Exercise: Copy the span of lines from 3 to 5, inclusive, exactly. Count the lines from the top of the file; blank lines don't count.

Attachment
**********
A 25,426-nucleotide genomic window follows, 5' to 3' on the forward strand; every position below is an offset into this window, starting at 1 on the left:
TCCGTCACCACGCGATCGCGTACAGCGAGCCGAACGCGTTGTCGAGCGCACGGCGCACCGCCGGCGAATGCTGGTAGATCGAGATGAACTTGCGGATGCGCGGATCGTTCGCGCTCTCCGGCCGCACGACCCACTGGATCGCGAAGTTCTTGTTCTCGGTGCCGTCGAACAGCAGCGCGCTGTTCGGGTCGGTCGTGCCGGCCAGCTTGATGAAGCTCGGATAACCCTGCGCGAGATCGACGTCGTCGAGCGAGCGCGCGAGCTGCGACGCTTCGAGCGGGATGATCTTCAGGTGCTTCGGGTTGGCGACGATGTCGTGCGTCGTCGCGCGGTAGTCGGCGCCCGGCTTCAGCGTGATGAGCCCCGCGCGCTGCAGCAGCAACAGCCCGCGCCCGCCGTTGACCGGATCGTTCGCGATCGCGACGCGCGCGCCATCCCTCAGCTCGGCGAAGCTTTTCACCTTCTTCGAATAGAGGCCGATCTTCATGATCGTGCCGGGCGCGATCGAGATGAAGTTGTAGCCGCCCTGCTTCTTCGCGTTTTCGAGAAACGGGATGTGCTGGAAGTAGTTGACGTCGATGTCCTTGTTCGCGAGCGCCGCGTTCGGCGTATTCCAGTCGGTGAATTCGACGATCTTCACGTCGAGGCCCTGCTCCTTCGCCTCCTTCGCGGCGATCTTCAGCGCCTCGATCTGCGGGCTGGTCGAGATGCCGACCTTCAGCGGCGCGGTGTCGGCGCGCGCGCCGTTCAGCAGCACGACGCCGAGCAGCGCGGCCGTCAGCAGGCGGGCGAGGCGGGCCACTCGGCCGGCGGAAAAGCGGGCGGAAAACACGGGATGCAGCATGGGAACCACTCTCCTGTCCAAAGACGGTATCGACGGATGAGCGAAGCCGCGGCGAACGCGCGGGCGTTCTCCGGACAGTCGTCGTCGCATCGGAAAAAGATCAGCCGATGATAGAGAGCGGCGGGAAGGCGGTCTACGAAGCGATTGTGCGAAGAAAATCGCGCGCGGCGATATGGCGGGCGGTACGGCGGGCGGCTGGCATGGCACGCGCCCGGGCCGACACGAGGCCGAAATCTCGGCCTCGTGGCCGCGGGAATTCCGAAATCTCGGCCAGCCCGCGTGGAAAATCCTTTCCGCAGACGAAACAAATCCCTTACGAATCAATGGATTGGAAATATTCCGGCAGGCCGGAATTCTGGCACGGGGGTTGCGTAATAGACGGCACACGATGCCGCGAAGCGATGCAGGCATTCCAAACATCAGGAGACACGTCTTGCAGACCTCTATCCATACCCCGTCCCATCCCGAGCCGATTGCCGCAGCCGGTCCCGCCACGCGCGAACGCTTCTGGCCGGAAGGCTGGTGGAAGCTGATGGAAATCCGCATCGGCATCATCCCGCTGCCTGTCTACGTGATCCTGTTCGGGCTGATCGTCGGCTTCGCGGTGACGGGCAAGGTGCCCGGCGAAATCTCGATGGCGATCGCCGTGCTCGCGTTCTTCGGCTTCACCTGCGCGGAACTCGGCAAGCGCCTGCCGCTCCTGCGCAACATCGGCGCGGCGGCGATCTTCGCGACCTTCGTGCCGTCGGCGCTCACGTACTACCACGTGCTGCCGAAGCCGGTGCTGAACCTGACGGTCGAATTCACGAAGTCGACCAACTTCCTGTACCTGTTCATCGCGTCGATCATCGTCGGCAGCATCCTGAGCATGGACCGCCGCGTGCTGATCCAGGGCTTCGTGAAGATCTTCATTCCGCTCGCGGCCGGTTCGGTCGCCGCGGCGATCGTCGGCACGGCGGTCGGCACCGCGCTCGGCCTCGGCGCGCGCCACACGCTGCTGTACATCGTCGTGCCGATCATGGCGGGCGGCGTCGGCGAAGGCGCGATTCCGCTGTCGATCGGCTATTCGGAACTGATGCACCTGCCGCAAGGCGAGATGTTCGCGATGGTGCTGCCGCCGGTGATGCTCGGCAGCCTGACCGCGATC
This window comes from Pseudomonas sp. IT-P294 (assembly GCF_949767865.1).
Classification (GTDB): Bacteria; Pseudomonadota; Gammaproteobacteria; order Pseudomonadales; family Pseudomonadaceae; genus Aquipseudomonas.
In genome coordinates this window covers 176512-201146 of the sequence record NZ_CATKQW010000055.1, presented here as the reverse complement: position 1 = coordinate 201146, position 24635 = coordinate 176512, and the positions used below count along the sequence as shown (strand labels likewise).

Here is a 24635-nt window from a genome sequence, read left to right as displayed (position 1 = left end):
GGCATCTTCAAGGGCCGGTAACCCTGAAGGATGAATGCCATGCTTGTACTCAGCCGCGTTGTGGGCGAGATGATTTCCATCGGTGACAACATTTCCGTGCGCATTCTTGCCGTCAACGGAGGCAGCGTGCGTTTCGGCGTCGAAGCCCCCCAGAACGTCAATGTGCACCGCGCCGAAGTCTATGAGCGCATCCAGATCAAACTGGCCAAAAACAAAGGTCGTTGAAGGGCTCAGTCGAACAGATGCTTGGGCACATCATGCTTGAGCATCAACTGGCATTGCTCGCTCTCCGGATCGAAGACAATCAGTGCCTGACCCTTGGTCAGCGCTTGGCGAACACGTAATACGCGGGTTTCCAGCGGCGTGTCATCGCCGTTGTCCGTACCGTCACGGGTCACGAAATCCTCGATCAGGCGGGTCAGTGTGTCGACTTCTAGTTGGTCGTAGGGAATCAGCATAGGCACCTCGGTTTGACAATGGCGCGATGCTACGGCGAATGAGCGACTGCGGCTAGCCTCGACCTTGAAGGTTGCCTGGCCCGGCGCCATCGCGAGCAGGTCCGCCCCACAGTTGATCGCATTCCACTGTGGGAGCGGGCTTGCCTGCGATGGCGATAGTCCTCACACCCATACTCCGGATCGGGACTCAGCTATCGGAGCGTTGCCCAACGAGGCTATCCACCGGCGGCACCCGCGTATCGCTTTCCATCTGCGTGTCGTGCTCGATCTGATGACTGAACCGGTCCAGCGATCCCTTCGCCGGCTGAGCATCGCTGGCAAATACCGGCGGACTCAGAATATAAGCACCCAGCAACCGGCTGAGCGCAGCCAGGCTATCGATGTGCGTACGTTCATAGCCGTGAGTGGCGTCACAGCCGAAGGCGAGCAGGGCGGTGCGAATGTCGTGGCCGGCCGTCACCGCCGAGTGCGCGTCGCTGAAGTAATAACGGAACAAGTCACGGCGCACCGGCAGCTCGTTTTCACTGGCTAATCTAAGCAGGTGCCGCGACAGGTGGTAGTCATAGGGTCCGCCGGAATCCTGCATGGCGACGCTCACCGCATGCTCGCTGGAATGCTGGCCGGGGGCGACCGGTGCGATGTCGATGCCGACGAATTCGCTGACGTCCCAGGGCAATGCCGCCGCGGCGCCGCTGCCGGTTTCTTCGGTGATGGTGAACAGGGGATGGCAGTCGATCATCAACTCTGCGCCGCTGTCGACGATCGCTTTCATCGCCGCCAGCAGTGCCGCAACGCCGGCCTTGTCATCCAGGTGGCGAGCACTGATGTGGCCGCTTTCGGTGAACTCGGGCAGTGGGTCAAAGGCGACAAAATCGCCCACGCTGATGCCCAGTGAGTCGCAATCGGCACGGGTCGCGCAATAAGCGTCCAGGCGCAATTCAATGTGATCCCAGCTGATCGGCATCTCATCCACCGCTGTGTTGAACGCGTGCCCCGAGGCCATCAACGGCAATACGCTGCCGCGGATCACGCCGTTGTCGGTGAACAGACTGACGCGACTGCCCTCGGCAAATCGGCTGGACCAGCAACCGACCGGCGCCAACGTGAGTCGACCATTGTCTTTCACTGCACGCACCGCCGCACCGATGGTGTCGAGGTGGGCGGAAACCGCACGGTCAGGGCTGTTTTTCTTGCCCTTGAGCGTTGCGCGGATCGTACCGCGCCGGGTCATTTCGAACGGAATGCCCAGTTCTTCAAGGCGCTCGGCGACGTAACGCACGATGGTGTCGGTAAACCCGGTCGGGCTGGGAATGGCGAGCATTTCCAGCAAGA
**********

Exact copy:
This window comes from Pseudomonas sp. IT-P294 (assembly GCF_949767865.1).
Classification (GTDB): Bacteria; Pseudomonadota; Gammaproteobacteria; order Pseudomonadales; family Pseudomonadaceae; genus Aquipseudomonas.
In genome coordinates this window covers 176512-201146 of the sequence record NZ_CATKQW010000055.1, presented here as the reverse complement: position 1 = coordinate 201146, position 24635 = coordinate 176512, and the positions used below count along the sequence as shown (strand labels likewise).